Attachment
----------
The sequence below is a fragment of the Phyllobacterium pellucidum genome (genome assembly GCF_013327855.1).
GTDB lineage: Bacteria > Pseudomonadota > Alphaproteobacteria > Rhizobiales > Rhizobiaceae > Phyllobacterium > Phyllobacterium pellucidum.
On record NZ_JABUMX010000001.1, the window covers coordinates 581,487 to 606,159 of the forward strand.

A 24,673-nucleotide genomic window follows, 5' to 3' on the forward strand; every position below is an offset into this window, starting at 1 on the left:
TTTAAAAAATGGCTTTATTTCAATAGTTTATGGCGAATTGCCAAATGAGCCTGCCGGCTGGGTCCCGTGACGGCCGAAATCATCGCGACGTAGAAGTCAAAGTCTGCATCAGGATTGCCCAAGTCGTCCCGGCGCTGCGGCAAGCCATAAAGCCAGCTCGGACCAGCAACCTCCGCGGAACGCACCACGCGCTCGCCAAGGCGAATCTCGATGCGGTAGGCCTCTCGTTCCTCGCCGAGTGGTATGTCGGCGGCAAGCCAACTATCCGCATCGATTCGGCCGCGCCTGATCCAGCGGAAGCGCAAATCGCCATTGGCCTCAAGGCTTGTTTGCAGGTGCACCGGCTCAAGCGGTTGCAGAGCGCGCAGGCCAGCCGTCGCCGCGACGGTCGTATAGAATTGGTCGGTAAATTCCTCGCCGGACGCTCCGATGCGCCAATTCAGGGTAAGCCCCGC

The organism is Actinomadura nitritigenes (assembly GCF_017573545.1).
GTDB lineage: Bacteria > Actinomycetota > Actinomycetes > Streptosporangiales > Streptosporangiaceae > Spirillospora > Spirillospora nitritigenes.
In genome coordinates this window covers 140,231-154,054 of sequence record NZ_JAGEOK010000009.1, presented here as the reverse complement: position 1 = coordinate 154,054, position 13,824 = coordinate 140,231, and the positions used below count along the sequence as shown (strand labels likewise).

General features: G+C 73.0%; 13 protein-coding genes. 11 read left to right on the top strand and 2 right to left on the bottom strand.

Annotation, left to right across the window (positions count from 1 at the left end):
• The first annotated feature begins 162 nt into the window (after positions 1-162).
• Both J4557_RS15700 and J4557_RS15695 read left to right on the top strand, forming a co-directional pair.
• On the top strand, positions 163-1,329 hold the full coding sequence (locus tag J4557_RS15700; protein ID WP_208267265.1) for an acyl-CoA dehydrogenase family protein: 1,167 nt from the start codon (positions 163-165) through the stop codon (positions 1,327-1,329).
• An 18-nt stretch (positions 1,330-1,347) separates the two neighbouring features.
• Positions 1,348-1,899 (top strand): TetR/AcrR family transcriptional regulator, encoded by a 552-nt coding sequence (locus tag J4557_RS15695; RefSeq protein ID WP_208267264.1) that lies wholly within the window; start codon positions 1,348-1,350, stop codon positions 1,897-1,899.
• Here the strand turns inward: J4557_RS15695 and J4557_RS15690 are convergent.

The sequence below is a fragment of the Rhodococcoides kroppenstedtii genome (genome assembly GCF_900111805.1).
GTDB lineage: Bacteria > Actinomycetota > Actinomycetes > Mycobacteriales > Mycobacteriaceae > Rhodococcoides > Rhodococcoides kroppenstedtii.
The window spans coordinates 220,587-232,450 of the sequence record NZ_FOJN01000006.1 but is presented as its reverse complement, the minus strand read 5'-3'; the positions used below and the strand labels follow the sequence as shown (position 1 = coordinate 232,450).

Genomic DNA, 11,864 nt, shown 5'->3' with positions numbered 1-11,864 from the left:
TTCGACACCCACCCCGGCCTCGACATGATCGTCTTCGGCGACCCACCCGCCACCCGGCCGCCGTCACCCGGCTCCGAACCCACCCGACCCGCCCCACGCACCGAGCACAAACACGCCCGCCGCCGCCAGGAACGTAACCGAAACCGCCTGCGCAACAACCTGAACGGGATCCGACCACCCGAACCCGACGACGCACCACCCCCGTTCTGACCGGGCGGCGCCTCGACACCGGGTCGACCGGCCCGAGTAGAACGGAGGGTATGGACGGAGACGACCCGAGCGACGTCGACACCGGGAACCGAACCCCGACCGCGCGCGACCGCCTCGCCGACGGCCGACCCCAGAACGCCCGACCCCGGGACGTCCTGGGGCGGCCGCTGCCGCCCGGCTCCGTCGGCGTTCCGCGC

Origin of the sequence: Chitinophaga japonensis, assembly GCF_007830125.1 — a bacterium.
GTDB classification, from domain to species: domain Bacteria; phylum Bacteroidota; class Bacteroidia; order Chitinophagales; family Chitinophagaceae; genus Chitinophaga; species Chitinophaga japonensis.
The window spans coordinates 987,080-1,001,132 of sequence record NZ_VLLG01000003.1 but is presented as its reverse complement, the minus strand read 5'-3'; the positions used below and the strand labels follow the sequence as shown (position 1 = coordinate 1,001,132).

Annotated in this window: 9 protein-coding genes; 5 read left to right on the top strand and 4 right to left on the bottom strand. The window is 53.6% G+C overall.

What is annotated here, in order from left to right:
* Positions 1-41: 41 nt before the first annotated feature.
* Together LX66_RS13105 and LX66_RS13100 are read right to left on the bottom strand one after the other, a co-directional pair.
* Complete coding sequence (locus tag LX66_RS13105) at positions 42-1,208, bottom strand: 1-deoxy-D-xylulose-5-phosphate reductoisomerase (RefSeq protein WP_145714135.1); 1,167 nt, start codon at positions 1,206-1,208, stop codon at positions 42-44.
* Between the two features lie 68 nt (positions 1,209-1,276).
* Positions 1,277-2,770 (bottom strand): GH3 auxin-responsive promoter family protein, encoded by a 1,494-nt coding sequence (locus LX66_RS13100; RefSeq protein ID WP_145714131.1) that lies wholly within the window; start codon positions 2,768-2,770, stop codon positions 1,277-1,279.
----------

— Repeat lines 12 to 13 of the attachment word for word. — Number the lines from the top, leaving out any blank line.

• Both J4557_RS15700 and J4557_RS15695 read left to right on the top strand, forming a co-directional pair.
• On the top strand, positions 163-1,329 hold the full coding sequence (locus tag J4557_RS15700; protein ID WP_208267265.1) for an acyl-CoA dehydrogenase family protein: 1,167 nt from the start codon (positions 163-165) through the stop codon (positions 1,327-1,329).